About Me
Good Night Moon: Early Literacy Experiences that Support Emotional Growth panel

presented at the Zero to Three National Training Institute
New Orleans, LA
December 3-7, 2003

Margot Kaplan, Ph.D., moderator
Speaker: Robie H. Harris
Response: Alicia F. Lieberman, Ph.D., Professor, UCSF Department of Psychiatry Director, Child Trauma Research Project, San Francisco General Hospital
Comments by Alicia F. Lieberman

When I was small my mother used to tell me stories about real children. One time I asked her to tell me a story about princesses and knights living in a castle, and she told me: “I don’t know how to tell that kind of story. I only know how to tell stories about real boys and girls”. I remember her answer made a deep impression on me because until then I had believed that my mother could do anything and everything she wanted to. I also remember that after this exchange I began to listen to her stories with a new appreciation for how these stories reflected who my mother was. Now I believe that those stories helped me to become… a noticer. For that reason, Robie Harris’s books about real children evoke for me something viscerally familiar and well loved.

The books by Robie Harris that Jeree Pawl read to us in her own inimitable way demonstrate something that we know intuitively: we learn through the arts more effectively than through any other means, because the arts engage our senses, our feeling, and our thinking in an integrated manner that changes us and our way of experiencing the world. We all carry inside us fragments of song, lines of poetry or passages from books that we read or were read to us in the course of our lives. We all have engraved within us paintings and drawings that seized us with delight or terror, opening a door to realms that we could not enter on our own. These words and images re-emerge in the least expected moments, when we wake up in the middle of the night or as we are driving to work, and echo in our minds for a long time, sending a message that we don’t always grasp directly but that engages us in the effort to understand. Art conveys meaning by addressing our unconscious, and for that reason artists are teachers whose lessons endure even when we can’t articulate the content of what we are learning.

Psychologists, on the other hand, strive to bring the unconscious to the fore. We want to examine and pin down what is elusive, and we cultivate a conviction that conscious awareness is the key to emotional health. We also know, however, that the unconscious is the motherlode of creativity. This is to our credit. There is such a thing as too much analysis, as many artists who declined to be psychoanalyzed for fear of losing the impetus for their creations dimly understood. What they may not have realized is that there are ways of giving to art what belongs to art and to psychology what belongs to psychology. Today my delicate task is to bring psychological reflection to art intended for very young children, and I am respectful of the limits of my charge. The words and images we were just treated to speak for themselves and don’t need elaboration. At the same time, becoming more aware of the latent content of books for children can help us use them in more deliberate ways to enhance the emotional growth of the children and parents we work with. I will comment briefly on three of the books we heard and saw.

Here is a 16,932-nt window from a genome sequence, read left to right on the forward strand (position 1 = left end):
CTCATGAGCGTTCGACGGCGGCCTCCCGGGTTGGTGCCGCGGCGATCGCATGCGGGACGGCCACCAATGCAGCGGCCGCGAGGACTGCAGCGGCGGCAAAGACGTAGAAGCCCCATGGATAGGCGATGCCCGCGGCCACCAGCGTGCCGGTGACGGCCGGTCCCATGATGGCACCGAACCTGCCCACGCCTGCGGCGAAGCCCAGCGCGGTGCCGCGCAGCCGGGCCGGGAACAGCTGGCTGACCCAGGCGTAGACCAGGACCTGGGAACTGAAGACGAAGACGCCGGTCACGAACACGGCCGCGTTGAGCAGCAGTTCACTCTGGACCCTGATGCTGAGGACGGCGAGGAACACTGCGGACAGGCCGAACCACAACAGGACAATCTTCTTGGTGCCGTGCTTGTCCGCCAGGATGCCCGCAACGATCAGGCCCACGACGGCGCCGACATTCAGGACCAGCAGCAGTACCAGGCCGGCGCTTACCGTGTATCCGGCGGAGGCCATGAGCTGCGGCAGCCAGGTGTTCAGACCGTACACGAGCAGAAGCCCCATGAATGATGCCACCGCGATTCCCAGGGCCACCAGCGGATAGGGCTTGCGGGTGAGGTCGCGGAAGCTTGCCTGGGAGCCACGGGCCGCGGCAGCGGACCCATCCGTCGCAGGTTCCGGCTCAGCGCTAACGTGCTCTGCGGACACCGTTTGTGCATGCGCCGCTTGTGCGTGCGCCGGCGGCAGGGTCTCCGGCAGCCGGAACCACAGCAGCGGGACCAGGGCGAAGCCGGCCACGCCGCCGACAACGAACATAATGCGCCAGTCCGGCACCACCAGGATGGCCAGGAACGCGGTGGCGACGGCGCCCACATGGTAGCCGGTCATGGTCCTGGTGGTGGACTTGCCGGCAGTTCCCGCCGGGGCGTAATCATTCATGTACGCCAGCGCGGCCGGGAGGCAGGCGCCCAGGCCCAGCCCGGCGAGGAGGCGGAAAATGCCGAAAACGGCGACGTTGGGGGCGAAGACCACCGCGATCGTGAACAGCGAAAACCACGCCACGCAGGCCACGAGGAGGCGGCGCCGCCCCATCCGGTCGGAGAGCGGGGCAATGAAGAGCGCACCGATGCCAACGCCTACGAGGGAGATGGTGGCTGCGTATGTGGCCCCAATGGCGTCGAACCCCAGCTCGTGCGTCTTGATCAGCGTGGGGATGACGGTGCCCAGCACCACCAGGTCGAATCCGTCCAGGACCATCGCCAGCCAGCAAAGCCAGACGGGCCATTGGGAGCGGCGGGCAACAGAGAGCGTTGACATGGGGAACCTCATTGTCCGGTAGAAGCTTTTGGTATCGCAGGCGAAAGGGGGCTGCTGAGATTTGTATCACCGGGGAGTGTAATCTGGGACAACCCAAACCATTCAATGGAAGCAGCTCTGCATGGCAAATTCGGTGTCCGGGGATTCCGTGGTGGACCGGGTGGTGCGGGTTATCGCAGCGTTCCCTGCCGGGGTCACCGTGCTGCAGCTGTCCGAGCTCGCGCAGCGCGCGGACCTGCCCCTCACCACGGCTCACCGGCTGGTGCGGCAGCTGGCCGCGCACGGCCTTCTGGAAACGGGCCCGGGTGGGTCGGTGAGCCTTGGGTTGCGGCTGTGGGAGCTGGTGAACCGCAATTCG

Let’s begin with “Happy Birth Day!” Starting with the title, we encounter the writer’s gift for deconstructing well-trodden expressions to show us the meaning behind them, as when the habitual “birthday” reverts to its origins by becoming “Birth Day”, the day of one’s birth. The first sentence: “I’ll never ever forget the moment you were born” is the parental affirmation that every child needs in order to assuage what Freud called the ancestral, universal first fear of humans — the fear of being abandoned and unloved. This is the mother’s assurance that the child is powerfully, indelibly imprinted in her mind forever and ever. This affirmation of love is the prelude in the book to an anatomically correct description of what birth consists of, explained with words that say just enough to prompt questions from the listening child, but not so much that the child becomes overwhelmed by details beyond his or her capacity to process them. This description of the birth, with its potentially unsettling emotional elements of a pushing head and a wet and slippery body underscored by the unprettified illustration of the newborn still attached to the umbilical cord and held by the doctor’s hands, is immediately followed by a second unconditional affirmation: “We saw all of you from head to toe and we loved you the moment we saw you”. This sentence reminded me of the account of creation in the Book of Genesis, when God witnessed what he had “created and made” and concluded that “it was good”. In the first two pages of “Happy Birth Day”, displayed side by side, every child’s wish to know: “How are babies born?” is answered clearly and honestly, and the answer is embedded in the overriding confirmation that the child’s birth is an expression of the parent’s love.